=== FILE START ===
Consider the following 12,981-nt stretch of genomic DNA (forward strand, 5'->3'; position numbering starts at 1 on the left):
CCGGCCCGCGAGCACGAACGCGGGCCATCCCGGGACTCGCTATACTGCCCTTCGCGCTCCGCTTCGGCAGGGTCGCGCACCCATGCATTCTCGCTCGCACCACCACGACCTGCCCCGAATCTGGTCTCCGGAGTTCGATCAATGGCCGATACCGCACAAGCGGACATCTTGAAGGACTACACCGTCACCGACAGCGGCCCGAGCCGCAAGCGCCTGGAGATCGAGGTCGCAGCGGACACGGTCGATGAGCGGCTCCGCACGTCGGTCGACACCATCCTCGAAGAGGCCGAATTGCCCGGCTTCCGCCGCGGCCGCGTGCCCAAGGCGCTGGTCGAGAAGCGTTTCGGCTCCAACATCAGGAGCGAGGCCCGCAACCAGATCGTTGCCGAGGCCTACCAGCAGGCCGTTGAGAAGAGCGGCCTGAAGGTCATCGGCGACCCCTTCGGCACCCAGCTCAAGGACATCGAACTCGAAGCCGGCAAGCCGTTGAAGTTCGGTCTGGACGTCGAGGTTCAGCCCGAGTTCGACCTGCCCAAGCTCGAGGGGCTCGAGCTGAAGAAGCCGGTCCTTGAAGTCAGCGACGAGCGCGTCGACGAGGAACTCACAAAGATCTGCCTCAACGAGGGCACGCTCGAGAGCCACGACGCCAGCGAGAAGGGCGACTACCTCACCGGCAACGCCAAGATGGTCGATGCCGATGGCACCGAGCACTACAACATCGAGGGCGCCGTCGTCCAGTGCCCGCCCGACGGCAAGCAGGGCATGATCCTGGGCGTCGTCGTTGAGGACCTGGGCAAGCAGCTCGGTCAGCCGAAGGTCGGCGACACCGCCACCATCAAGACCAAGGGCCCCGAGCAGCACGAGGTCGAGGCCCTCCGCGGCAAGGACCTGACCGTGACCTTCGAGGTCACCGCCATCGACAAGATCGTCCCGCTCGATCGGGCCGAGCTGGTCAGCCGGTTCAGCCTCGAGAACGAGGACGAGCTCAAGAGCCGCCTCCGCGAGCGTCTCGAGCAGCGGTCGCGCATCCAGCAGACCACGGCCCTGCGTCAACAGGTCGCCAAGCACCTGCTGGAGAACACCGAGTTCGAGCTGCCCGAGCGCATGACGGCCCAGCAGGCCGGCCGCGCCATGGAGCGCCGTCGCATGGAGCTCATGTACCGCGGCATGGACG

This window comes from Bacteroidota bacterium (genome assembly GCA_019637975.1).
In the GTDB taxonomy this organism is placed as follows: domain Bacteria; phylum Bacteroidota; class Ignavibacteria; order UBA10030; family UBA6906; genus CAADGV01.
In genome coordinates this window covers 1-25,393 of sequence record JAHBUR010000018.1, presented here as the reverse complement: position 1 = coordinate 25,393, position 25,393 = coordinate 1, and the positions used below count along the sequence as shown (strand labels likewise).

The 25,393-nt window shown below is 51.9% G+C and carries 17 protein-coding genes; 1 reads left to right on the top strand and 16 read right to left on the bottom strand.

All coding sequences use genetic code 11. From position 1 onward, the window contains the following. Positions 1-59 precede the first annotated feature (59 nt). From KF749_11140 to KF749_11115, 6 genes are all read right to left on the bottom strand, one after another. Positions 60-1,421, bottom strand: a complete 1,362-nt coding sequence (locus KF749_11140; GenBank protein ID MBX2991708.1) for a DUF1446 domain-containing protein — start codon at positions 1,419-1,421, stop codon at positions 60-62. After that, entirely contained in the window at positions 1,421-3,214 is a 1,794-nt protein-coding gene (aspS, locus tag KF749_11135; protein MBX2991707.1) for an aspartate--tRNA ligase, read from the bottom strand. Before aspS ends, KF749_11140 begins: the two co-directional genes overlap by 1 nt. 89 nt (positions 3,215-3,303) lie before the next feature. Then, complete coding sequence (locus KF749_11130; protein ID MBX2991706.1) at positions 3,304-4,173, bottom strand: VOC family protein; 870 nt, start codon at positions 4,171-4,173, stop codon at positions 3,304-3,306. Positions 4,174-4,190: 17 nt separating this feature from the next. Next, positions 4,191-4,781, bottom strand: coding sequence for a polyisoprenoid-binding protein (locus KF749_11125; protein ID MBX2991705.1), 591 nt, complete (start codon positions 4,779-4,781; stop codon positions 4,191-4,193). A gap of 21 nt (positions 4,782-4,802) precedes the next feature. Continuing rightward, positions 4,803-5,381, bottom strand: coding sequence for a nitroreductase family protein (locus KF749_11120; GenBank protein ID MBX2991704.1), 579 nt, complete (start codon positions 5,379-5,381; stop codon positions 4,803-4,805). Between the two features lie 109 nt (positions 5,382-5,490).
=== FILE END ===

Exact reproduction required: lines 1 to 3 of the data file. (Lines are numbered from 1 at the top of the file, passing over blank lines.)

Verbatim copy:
Consider the following 12,981-nt stretch of genomic DNA (forward strand, 5'->3'; position numbering starts at 1 on the left):
CCGGCCCGCGAGCACGAACGCGGGCCATCCCGGGACTCGCTATACTGCCCTTCGCGCTCCGCTTCGGCAGGGTCGCGCACCCATGCATTCTCGCTCGCACCACCACGACCTGCCCCGAATCTGGTCTCCGGAGTTCGATCAATGGCCGATACCGCACAAGCGGACATCTTGAAGGACTACACCGTCACCGACAGCGGCCCGAGCCGCAAGCGCCTGGAGATCGAGGTCGCAGCGGACACGGTCGATGAGCGGCTCCGCACGTCGGTCGACACCATCCTCGAAGAGGCCGAATTGCCCGGCTTCCGCCGCGGCCGCGTGCCCAAGGCGCTGGTCGAGAAGCGTTTCGGCTCCAACATCAGGAGCGAGGCCCGCAACCAGATCGTTGCCGAGGCCTACCAGCAGGCCGTTGAGAAGAGCGGCCTGAAGGTCATCGGCGACCCCTTCGGCACCCAGCTCAAGGACATCGAACTCGAAGCCGGCAAGCCGTTGAAGTTCGGTCTGGACGTCGAGGTTCAGCCCGAGTTCGACCTGCCCAAGCTCGAGGGGCTCGAGCTGAAGAAGCCGGTCCTTGAAGTCAGCGACGAGCGCGTCGACGAGGAACTCACAAAGATCTGCCTCAACGAGGGCACGCTCGAGAGCCACGACGCCAGCGAGAAGGGCGACTACCTCACCGGCAACGCCAAGATGGTCGATGCCGATGGCACCGAGCACTACAACATCGAGGGCGCCGTCGTCCAGTGCCCGCCCGACGGCAAGCAGGGCATGATCCTGGGCGTCGTCGTTGAGGACCTGGGCAAGCAGCTCGGTCAGCCGAAGGTCGGCGACACCGCCACCATCAAGACCAAGGGCCCCGAGCAGCACGAGGTCGAGGCCCTCCGCGGCAAGGACCTGACCGTGACCTTCGAGGTCACCGCCATCGACAAGATCGTCCCGCTCGATCGGGCCGAGCTGGTCAGCCGGTTCAGCCTCGAGAACGAGGACGAGCTCAAGAGCCGCCTCCGCGAGCGTCTCGAGCAGCGGTCGCGCATCCAGCAGACCACGGCCCTGCGTCAACAGGTCGCCAAGCACCTGCTGGAGAACACCGAGTTCGAGCTGCCCGAGCGCATGACGGCCCAGCAGGCCGGCCGCGCCATGGAGCGCCGTCGCATGGAGCTCATGTACCGCGGCATGGACG

This window comes from Bacteroidota bacterium (genome assembly GCA_019637975.1).